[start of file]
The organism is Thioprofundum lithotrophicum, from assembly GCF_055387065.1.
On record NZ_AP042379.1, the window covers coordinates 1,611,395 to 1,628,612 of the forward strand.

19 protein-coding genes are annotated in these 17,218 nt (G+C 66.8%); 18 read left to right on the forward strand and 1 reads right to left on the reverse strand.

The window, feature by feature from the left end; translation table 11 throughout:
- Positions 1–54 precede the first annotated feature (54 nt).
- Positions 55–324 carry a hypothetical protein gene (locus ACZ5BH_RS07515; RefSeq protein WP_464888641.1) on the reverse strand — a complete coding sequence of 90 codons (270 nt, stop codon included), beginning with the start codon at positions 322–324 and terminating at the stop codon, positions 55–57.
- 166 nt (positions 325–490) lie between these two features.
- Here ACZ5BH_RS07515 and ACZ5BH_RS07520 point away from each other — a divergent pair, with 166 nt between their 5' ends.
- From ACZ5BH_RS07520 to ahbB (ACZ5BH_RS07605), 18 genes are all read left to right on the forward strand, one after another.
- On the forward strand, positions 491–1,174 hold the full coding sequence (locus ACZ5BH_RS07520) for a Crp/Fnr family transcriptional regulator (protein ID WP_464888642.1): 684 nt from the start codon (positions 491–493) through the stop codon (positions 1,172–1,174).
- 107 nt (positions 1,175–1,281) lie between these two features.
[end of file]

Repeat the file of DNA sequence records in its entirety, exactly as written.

The organism is Thioprofundum lithotrophicum, from assembly GCF_055387065.1.
On record NZ_AP042379.1, the window covers coordinates 1,611,395 to 1,628,612 of the forward strand.

19 protein-coding genes are annotated in these 17,218 nt (G+C 66.8%); 18 read left to right on the forward strand and 1 reads right to left on the reverse strand.

The window, feature by feature from the left end; translation table 11 throughout:
- Positions 1–54 precede the first annotated feature (54 nt).
- Positions 55–324 carry a hypothetical protein gene (locus ACZ5BH_RS07515; RefSeq protein WP_464888641.1) on the reverse strand — a complete coding sequence of 90 codons (270 nt, stop codon included), beginning with the start codon at positions 322–324 and terminating at the stop codon, positions 55–57.
- 166 nt (positions 325–490) lie between these two features.
- Here ACZ5BH_RS07515 and ACZ5BH_RS07520 point away from each other — a divergent pair, with 166 nt between their 5' ends.
- From ACZ5BH_RS07520 to ahbB (ACZ5BH_RS07605), 18 genes are all read left to right on the forward strand, one after another.
- On the forward strand, positions 491–1,174 hold the full coding sequence (locus ACZ5BH_RS07520) for a Crp/Fnr family transcriptional regulator (protein ID WP_464888642.1): 684 nt from the start codon (positions 491–493) through the stop codon (positions 1,172–1,174).
- 107 nt (positions 1,175–1,281) lie between these two features.